Various functions of ingredients contained in Ryokucha

    Tea contains tannins and catechins, which have many effects such as preventing cancer, improving diabetes, lowering cholesterol, preventing cavities, and preventing bad breath, as well as dietary fiber. It also has Vitamins B,C, and E that are good for beauty, stress relief, cold prevention, carbohydrate metabolism and has an antioxidant effect. While its flavonoid ingredients help prevent bad breath and strengthen blood vessels. The Theanine reduces blood pressure and adjusts brain and nerve function.

    Ryokucha FAQ

    What is the difference between Ryokucha and Matcha?

    Ryokucha is a general term for many types of unfermented teas, including sencha, gyokuro, bancha, and hojicha. It’s made by steaming and drying tea leaves without fermentation. Matcha, on the other hand, is a specific type of green tea that’s made differently than other greens. To make matcha, tea leaves are covered with straw or a special black sheet for 20 days to block out sunlight, then steamed and dried before being ground into a fine powder using a stone mill.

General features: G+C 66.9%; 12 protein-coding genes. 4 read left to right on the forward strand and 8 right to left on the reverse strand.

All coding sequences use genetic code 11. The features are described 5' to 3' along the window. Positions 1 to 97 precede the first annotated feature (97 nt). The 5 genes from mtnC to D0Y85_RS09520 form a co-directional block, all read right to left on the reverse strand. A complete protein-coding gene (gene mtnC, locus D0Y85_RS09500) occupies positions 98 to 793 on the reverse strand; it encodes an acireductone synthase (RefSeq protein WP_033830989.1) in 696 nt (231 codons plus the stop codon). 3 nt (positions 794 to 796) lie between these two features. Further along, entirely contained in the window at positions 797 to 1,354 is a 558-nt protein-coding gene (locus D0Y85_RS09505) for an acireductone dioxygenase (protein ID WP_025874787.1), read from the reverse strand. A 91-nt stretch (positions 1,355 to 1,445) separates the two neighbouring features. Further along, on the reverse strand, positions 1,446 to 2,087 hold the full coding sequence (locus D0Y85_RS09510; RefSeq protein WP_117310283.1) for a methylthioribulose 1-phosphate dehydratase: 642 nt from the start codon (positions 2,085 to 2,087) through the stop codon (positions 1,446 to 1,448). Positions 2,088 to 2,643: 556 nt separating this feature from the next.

Can I drink ryokucha if I’m pregnant or breastfeeding?

    While there haven’t been any studies specifically on the effects of ryokucha during pregnancy or breastfeeding, most health professionals agree that moderate consumption (less than 4 cups per day) is likely safe. However, consult your doctor first to be sure.

    How to make Ryokucha?

    Ryokucha on white cup with wooden saucer

    Tea picking

    Tea picking is held every year from late April to May. The sprouts are grown with care for a year and then harvested by hand or with machines such as plucking machines. Locals immediately transported the picked sprouts to a tea factory where processed to become delicious new tea.


    New shoots begin to oxidize the moment they are picked, so they are steamed as soon as possible to stop oxidation. It also has the effect of removing the grassy odor characteristic of fresh leaves and softening them.


    The steamed sprouts then go to the “rubbing” process. “Soju” is rough rolling, “Junen” is rolling without heating, “chuju” is rolling while drying, and “Seijyu” is rolling while shaping. ”, and carefully rubbed in four stages. Using different machines, the artisans, who are well-versed in tea, determine the best timing to bring out the flavor, including the degree of steaming, moisture level, and amount of rolling.